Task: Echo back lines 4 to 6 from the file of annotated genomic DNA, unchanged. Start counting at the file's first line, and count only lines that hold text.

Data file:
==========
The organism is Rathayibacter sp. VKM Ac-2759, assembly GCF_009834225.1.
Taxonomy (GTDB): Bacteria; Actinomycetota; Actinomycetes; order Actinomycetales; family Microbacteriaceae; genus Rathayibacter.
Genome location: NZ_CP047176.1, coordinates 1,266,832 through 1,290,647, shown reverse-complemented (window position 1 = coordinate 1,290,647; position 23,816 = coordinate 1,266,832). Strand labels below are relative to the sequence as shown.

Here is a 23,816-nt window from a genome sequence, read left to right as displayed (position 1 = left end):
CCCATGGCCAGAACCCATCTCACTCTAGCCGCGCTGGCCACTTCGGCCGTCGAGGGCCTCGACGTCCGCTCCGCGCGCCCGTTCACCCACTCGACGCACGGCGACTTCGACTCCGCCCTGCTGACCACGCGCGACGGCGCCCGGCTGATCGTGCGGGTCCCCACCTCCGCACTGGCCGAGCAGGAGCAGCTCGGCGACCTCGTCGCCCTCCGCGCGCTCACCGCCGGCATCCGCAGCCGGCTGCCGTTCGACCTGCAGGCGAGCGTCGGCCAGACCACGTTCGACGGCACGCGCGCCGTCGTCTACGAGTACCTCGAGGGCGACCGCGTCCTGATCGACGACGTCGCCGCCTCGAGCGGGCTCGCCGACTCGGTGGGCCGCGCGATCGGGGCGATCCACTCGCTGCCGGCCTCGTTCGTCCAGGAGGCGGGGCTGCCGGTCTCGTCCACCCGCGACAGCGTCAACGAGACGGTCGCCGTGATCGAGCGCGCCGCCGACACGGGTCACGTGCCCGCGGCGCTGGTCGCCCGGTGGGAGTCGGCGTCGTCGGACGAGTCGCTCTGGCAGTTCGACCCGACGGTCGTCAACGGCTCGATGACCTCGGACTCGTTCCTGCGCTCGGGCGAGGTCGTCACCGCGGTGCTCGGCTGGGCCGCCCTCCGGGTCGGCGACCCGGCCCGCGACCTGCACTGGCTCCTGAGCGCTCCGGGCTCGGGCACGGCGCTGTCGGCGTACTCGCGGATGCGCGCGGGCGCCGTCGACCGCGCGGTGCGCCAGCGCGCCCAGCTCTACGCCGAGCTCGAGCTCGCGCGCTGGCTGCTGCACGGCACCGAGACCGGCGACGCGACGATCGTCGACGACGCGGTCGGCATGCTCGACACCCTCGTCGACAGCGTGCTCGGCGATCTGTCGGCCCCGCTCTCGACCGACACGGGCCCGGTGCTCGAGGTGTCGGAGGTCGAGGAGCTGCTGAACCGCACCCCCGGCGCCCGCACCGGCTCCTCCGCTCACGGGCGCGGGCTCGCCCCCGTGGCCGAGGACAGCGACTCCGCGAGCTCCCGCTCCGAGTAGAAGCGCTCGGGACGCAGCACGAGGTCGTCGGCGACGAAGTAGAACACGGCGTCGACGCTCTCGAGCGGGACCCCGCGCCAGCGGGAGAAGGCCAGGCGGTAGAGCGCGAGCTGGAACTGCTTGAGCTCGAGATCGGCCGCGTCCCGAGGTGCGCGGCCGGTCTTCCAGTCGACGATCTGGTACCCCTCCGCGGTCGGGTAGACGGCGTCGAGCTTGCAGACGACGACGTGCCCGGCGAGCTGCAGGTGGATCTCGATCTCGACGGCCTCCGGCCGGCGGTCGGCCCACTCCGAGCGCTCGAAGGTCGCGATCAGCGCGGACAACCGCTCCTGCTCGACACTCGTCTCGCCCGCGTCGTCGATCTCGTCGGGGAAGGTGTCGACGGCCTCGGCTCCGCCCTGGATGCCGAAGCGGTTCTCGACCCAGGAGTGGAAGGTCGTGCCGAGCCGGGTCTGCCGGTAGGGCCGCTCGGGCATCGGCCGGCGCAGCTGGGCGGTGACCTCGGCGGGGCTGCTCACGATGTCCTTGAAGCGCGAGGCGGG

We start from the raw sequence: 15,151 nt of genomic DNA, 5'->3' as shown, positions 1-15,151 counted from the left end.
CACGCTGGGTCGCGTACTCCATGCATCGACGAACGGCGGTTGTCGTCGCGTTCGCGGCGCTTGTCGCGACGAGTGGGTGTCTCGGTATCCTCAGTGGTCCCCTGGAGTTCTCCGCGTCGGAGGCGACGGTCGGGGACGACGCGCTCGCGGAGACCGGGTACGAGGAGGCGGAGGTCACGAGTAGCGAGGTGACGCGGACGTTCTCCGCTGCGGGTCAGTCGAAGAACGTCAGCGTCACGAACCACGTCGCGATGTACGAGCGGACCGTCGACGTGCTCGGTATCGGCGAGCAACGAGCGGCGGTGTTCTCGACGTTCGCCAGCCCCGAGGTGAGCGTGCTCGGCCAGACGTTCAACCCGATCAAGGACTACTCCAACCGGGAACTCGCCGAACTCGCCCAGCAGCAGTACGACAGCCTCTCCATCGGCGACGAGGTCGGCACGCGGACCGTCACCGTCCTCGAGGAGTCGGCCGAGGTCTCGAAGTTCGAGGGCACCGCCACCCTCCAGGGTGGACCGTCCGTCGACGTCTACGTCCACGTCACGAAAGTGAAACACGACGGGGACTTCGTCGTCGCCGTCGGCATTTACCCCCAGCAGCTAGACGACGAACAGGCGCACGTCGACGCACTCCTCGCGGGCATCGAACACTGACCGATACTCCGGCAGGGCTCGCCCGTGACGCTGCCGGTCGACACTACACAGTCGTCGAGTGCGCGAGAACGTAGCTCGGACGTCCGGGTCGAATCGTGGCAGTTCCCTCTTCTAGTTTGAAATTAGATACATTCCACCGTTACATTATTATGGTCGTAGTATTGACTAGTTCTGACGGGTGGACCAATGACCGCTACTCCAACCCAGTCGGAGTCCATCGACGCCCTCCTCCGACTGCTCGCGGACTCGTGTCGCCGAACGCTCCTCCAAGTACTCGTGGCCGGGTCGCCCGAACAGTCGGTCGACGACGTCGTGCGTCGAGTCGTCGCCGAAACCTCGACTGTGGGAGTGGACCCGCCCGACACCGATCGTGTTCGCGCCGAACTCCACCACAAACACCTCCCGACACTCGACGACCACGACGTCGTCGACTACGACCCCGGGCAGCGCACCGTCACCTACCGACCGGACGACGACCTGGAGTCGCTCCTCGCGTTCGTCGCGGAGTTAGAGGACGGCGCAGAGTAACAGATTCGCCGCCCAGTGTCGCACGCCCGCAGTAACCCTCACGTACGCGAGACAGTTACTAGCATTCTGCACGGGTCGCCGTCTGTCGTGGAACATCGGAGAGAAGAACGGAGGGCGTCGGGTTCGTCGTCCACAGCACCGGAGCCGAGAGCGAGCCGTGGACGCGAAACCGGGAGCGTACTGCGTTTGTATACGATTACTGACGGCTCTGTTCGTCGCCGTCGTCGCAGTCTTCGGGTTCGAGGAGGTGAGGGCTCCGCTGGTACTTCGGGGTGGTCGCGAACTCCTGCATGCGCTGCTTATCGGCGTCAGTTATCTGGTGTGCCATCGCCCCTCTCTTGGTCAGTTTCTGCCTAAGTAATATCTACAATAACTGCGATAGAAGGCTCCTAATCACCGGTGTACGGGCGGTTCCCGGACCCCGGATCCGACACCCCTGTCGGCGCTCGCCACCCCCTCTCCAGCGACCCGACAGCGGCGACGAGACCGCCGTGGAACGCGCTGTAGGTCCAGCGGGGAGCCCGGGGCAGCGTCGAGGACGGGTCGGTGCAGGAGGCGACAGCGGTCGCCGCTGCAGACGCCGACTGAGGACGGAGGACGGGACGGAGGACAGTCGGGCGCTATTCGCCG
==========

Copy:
Here is a 23,816-nt window from a genome sequence, read left to right as displayed (position 1 = left end):
CCCATGGCCAGAACCCATCTCACTCTAGCCGCGCTGGCCACTTCGGCCGTCGAGGGCCTCGACGTCCGCTCCGCGCGCCCGTTCACCCACTCGACGCACGGCGACTTCGACTCCGCCCTGCTGACCACGCGCGACGGCGCCCGGCTGATCGTGCGGGTCCCCACCTCCGCACTGGCCGAGCAGGAGCAGCTCGGCGACCTCGTCGCCCTCCGCGCGCTCACCGCCGGCATCCGCAGCCGGCTGCCGTTCGACCTGCAGGCGAGCGTCGGCCAGACCACGTTCGACGGCACGCGCGCCGTCGTCTACGAGTACCTCGAGGGCGACCGCGTCCTGATCGACGACGTCGCCGCCTCGAGCGGGCTCGCCGACTCGGTGGGCCGCGCGATCGGGGCGATCCACTCGCTGCCGGCCTCGTTCGTCCAGGAGGCGGGGCTGCCGGTCTCGTCCACCCGCGACAGCGTCAACGAGACGGTCGCCGTGATCGAGCGCGCCGCCGACACGGGTCACGTGCCCGCGGCGCTGGTCGCCCGGTGGGAGTCGGCGTCGTCGGACGAGTCGCTCTGGCAGTTCGACCCGACGGTCGTCAACGGCTCGATGACCTCGGACTCGTTCCTGCGCTCGGGCGAGGTCGTCACCGCGGTGCTCGGCTGGGCCGCCCTCCGGGTCGGCGACCCGGCCCGCGACCTGCACTGGCTCCTGAGCGCTCCGGGCTCGGGCACGGCGCTGTCGGCGTACTCGCGGATGCGCGCGGGCGCCGTCGACCGCGCGGTGCGCCAGCGCGCCCAGCTCTACGCCGAGCTCGAGCTCGCGCGCTGGCTGCTGCACGGCACCGAGACCGGCGACGCGACGATCGTCGACGACGCGGTCGGCATGCTCGACACCCTCGTCGACAGCGTGCTCGGCGATCTGTCGGCCCCGCTCTCGACCGACACGGGCCCGGTGCTCGAGGTGTCGGAGGTCGAGGAGCTGCTGAACCGCACCCCCGGCGCCCGCACCGGCTCCTCCGCTCACGGGCGCGGGCTCGCCCCCGTGGCCGAGGACAGCGACTCCGCGAGCTCCCGCTCCGAGTAGAAGCGCTCGGGACGCAGCACGAGGTCGTCGGCGACGAAGTAGAACACGGCGTCGACGCTCTCGAGCGGGACCCCGCGCCAGCGGGAGAAGGCCAGGCGGTAGAGCGCGAGCTGGAACTGCTTGAGCTCGAGATCGGCCGCGTCCCGAGGTGCGCGGCCGGTCTTCCAGTCGACGATCTGGTACCCCTCCGCGGTCGGGTAGACGGCGTCGAGCTTGCAGACGACGACGTGCCCGGCGAGCTGCAGGTGGATCTCGATCTCGACGGCCTCCGGCCGGCGGTCGGCCCACTCCGAGCGCTCGAAGGTCGCGATCAGCGCGGACAACCGCTCCTGCTCGACACTCGTCTCGCCCGCGTCGTCGATCTCGTCGGGGAAGGTGTCGACGGCCTCGGCTCCGCCCTGGATGCCGAAGCGGTTCTCGACCCAGGAGTGGAAGGTCGTGCCGAGCCGGGTCTGCCGGTAGGGCCGCTCGGGCATCGGCCGGCGCAGCTGGGCGGTGACCTCGGCGGGGCTGCTCACGATGTCCTTGAAGCGCGAGGCGGG

We start from the raw sequence: 15,151 nt of genomic DNA, 5'->3' as shown, positions 1-15,151 counted from the left end.